Trump all but seals deal for Republican nomination Cruz drops out of race Sanders win makes little impact on Clinton lead Donald Trump has become
- Trump all but seals deal for Republican nomination
- Cruz drops out of race
- Sanders win makes little impact on Clinton lead
Donald Trump has become the Republican party’s presumptive nominee after scoring a convincing win in Indiana, forcing out his rival Ted Cruz.
Trump who has defied pundits’ predictions has now only John Kasich fighting him for delegates, but he’s so far behind, even the Republican Committee has called for unity behind Trump.
“We had a tremendous victory tonight … it was a tremendous victory. I could see immediately we were doing very well and it looks like a massive victory and looks like we win all 57 delegates,” Trump told his supporters.
Despite calling each other liars and hurling other insults at one another in the hours before the primary, Trump managed to thank Cruz for being a good competitor.
Donald Trump thanks Ted Cruz for being a good competitor: “He is a tough, smart guy.”https://t.co/Vp02CKo8qq— Vox (@voxdotcom) May 4, 2016
For rival Ted Cruz who had hoped Indiana would be a Trump firewall, breaking the billionaire’s momentum, the night was a disaster forcing him to end his campaign.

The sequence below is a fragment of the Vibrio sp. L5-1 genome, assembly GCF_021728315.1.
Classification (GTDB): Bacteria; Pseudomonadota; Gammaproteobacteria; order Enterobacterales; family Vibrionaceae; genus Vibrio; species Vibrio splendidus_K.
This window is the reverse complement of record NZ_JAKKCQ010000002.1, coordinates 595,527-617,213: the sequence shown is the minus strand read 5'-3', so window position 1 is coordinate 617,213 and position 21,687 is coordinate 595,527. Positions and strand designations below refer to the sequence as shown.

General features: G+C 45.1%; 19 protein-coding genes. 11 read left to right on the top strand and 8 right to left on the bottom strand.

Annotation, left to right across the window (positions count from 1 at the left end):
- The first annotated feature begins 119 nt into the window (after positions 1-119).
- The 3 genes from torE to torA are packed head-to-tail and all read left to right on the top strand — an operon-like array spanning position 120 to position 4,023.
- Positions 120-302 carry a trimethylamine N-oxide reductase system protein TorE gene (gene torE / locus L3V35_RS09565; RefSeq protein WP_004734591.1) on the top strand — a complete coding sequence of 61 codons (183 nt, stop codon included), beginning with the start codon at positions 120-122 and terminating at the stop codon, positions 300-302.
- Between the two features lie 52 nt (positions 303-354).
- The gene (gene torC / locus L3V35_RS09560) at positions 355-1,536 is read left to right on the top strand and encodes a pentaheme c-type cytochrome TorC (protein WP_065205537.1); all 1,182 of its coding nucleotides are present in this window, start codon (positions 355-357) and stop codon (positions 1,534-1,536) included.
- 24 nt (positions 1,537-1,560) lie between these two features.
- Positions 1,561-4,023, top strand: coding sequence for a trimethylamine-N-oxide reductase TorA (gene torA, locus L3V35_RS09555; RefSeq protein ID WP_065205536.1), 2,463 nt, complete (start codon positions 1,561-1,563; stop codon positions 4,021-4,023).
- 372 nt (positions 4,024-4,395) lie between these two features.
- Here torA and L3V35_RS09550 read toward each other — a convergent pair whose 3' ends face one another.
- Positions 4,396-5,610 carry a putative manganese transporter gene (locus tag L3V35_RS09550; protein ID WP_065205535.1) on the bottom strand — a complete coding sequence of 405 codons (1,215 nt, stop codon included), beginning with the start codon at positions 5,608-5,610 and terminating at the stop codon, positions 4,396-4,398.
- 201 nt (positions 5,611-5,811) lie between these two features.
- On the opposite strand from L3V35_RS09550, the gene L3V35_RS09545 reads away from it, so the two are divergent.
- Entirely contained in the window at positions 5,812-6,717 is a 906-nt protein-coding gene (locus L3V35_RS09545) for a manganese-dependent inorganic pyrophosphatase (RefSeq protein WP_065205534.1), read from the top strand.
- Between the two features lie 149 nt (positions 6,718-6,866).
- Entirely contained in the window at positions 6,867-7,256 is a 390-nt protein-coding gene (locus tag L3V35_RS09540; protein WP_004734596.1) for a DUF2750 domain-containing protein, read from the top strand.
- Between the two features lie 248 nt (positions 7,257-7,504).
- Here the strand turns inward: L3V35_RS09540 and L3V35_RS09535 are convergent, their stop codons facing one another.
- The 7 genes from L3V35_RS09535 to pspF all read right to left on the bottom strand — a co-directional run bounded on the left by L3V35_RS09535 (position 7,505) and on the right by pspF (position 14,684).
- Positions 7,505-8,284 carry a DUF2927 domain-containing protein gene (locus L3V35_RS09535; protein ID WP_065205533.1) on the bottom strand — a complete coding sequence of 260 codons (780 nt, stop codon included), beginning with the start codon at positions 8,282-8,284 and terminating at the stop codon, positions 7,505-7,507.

Speaking to his supporters after the result, Cruz said: “From the beginning I’ve said that I would continue on as long as there was a viable path to victory. Tonight I’m sorry to say it appears that path has been foreclosed. Together we left it all on the field in Indiana. We gave it everything we’ve got but the voters chose another path.”
And it wasn’t Mrs Cruz’s night either after getting mistakenly elbowed in the face by her husband as he left the stage.
Ted Cruz just two-pieced his wife in the face pic.twitter.com/d7JPXW1Eve— WORLDSTARHIPHOP (@WORLDSTAR) May 4, 2016
On the Democratic side Bernie Sanders won comfortably although it does little to erase Hillary Clinton’s commanding lead.
Even before the primary the Clinton campaign had shifted its focus to other states, opting not to campaign actively or spend money in Indiana.